TEB: What is your writing process like these days? Has it changed over the years?

MS: For this record, I made the arrangements and recorded them to a click track. I give them to Michael Voss and explain what kind of drums sound I wanted. He’s a drummer himself so it made it that much better. I did the same with the bass and so on. We structured everything until the blueprint was right. Then Francis and Herman put down their track, but there were certain elements I had to have in there. For instance in “Horizons” the machine gun bass track was very important for me. It had to be a fast, driving, high note so the guitar can come from underneath and make it all work. Certain moods and certain aspects have to be kept in there. So, there were certain things I insisted on having. When we added the drums and bass, it became that much more wide-ranged. It made it complete.

TEB: You are currently on a club tour promoting the album with a different rhythm section. Do you plan to do a full tour with Herman and Francis and bring them to the states?

MS: Our “album line up” world tour is not ready to start now. Both Herman and Francis have other commitments. But I still wanted to get the word out about Bridge the Gap, so I’m doing a club tour with bassist Rev Jones (Mountain) and drummer Pete Holmes (Black N Blue), who have been with me for several years. Of course, Doogie will be on vocals. We will start in March with the “album line up” tour in Japan, and then will be coming to America around autumn 2014. It was important for me to make sure everyone knows I have a new album out coast to coast, and that there is going to be an album line-up world tour.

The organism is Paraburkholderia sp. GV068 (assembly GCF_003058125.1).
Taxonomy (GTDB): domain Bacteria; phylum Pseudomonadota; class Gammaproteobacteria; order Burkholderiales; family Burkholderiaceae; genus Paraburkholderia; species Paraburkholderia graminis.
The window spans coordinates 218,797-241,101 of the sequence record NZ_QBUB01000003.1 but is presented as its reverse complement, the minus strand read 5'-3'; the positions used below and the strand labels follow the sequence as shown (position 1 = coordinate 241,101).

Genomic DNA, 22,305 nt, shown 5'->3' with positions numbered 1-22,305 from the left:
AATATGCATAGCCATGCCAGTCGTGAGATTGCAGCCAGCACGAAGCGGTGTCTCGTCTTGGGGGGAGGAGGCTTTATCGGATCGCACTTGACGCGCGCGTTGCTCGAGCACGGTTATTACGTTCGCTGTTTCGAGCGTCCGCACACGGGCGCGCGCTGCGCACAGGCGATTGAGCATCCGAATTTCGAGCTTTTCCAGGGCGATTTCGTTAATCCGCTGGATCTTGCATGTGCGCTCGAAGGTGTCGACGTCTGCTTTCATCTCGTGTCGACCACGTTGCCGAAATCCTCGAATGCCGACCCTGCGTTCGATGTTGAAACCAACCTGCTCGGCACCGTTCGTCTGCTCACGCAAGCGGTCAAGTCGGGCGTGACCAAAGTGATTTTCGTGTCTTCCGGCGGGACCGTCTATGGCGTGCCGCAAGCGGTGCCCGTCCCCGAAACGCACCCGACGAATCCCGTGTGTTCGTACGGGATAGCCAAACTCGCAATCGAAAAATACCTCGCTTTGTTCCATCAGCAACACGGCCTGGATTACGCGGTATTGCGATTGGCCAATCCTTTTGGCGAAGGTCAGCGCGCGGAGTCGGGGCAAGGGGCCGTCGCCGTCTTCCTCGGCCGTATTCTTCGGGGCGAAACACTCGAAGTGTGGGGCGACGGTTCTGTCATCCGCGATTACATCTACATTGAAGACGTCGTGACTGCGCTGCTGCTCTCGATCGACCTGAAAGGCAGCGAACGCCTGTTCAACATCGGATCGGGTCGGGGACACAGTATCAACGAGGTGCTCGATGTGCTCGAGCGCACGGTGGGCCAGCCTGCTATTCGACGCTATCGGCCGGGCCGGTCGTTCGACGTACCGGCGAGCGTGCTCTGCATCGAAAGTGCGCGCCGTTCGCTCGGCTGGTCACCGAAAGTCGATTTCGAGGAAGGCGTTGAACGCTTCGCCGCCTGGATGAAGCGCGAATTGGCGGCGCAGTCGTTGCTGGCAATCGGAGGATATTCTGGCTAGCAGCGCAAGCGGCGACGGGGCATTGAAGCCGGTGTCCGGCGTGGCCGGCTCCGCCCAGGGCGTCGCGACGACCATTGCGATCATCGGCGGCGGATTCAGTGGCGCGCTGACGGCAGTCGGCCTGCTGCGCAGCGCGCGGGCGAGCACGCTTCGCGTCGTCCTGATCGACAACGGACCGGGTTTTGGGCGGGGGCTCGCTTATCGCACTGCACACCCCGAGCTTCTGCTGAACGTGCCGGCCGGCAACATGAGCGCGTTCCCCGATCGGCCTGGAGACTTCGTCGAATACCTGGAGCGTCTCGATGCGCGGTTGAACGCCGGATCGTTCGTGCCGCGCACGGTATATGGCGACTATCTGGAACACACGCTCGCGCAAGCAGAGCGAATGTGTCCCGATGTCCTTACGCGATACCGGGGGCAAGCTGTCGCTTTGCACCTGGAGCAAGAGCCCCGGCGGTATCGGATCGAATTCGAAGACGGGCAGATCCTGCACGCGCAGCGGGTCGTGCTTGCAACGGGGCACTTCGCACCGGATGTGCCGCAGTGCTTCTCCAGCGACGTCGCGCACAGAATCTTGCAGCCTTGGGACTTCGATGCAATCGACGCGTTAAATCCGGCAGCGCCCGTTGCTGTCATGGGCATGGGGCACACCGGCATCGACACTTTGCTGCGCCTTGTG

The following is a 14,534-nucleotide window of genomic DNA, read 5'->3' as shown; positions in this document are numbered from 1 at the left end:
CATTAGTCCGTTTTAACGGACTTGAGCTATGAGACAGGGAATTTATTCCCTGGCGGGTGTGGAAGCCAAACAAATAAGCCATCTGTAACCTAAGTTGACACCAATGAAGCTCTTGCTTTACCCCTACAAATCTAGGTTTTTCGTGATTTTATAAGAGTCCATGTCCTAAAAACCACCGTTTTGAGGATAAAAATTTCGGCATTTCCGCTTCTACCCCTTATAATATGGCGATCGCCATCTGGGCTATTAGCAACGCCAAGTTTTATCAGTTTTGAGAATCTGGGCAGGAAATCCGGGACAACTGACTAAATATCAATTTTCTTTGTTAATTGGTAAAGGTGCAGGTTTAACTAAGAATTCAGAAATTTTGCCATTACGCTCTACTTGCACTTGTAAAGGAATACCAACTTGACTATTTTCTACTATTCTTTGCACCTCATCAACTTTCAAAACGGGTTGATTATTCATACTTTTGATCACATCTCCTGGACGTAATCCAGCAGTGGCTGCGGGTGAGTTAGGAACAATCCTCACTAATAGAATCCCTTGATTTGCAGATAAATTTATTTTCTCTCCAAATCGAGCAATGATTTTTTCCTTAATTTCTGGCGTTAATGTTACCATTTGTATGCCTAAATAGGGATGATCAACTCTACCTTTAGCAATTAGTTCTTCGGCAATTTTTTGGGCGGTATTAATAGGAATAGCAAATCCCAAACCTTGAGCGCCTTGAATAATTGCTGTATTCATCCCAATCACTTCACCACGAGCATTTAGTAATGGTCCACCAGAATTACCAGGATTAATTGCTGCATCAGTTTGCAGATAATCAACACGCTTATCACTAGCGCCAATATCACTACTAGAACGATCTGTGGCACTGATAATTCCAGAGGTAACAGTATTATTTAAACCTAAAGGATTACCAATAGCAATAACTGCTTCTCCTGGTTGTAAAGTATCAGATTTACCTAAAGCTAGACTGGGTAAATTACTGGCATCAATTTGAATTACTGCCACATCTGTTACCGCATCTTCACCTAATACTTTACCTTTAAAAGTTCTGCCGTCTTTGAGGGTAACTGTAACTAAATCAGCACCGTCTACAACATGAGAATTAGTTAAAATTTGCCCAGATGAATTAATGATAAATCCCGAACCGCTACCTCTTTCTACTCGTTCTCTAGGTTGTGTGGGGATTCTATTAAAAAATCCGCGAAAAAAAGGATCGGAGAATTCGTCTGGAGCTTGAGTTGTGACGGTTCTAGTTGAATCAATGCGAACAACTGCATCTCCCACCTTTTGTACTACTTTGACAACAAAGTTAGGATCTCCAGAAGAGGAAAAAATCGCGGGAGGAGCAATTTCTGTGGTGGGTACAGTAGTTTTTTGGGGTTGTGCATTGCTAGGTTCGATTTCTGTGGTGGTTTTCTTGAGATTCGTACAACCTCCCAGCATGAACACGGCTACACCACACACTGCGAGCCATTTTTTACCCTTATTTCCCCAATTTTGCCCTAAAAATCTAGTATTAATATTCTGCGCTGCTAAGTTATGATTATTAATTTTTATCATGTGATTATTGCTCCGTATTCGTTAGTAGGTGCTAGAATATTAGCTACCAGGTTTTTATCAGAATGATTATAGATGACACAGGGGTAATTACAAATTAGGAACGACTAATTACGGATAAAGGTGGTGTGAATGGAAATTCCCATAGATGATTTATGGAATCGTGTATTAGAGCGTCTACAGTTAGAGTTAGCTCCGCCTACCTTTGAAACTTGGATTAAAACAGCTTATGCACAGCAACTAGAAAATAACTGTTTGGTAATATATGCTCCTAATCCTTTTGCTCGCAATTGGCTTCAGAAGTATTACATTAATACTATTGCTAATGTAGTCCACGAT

TEB: How different is it now, without major label backing, for an artist to promote and tour a new album?

MS: In my middle years I never promoted any albums, I just played basically for my hardcore fans. This time, I want to make sure everyone knows about it, and when we come back were are going to be touring on a much bigger scale. I’m here to pull in some shows together with Rev and Pete, while introducing Doogie to America. We are doing the promotion here and letting everyone know we have a new album out – we are doing radio and TV. I feel a lot of positive energy for this record and want my fans to hear it and come see the shows.

TEB: Thank you, Michael, for taking a few minutes to chat about Bridge the Gap. I look forward to seeing you on the road and listening to these new songs live. Your playing is always inspiring.

MS: Thank you, Todd. Yes, we will speak more next time. Cheers!

Website: Michael Schenker